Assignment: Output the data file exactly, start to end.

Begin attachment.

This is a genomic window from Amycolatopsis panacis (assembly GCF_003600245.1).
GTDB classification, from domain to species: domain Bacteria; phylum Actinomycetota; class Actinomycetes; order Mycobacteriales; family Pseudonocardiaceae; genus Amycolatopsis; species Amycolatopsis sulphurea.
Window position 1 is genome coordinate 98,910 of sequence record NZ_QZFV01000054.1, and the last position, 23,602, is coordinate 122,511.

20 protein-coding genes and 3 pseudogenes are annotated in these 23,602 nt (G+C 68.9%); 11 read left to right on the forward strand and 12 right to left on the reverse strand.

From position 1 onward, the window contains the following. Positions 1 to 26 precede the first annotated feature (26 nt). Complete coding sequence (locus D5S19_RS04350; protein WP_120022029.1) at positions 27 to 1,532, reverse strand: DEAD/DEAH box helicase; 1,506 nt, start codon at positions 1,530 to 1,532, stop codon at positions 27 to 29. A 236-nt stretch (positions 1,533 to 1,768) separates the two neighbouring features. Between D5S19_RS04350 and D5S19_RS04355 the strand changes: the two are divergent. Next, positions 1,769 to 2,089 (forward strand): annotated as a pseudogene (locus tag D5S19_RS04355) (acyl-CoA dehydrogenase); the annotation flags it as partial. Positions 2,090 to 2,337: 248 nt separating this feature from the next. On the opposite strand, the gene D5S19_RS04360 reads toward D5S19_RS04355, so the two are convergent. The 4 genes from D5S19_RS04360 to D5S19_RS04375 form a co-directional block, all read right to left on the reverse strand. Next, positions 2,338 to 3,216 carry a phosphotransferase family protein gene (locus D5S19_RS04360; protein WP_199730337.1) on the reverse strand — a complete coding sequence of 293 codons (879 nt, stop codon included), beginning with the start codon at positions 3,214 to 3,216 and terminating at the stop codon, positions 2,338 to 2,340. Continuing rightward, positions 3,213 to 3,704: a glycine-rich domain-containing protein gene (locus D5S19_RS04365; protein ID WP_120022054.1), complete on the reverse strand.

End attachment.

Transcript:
This is a genomic window from Amycolatopsis panacis (assembly GCF_003600245.1).
GTDB classification, from domain to species: domain Bacteria; phylum Actinomycetota; class Actinomycetes; order Mycobacteriales; family Pseudonocardiaceae; genus Amycolatopsis; species Amycolatopsis sulphurea.
Window position 1 is genome coordinate 98,910 of sequence record NZ_QZFV01000054.1, and the last position, 23,602, is coordinate 122,511.

20 protein-coding genes and 3 pseudogenes are annotated in these 23,602 nt (G+C 68.9%); 11 read left to right on the forward strand and 12 right to left on the reverse strand.

From position 1 onward, the window contains the following. Positions 1 to 26 precede the first annotated feature (26 nt). Complete coding sequence (locus D5S19_RS04350; protein WP_120022029.1) at positions 27 to 1,532, reverse strand: DEAD/DEAH box helicase; 1,506 nt, start codon at positions 1,530 to 1,532, stop codon at positions 27 to 29. A 236-nt stretch (positions 1,533 to 1,768) separates the two neighbouring features. Between D5S19_RS04350 and D5S19_RS04355 the strand changes: the two are divergent. Next, positions 1,769 to 2,089 (forward strand): annotated as a pseudogene (locus tag D5S19_RS04355) (acyl-CoA dehydrogenase); the annotation flags it as partial. Positions 2,090 to 2,337: 248 nt separating this feature from the next. On the opposite strand, the gene D5S19_RS04360 reads toward D5S19_RS04355, so the two are convergent. The 4 genes from D5S19_RS04360 to D5S19_RS04375 form a co-directional block, all read right to left on the reverse strand. Next, positions 2,338 to 3,216 carry a phosphotransferase family protein gene (locus D5S19_RS04360; protein WP_199730337.1) on the reverse strand — a complete coding sequence of 293 codons (879 nt, stop codon included), beginning with the start codon at positions 3,214 to 3,216 and terminating at the stop codon, positions 2,338 to 2,340. Continuing rightward, positions 3,213 to 3,704: a glycine-rich domain-containing protein gene (locus D5S19_RS04365; protein ID WP_120022054.1), complete on the reverse strand.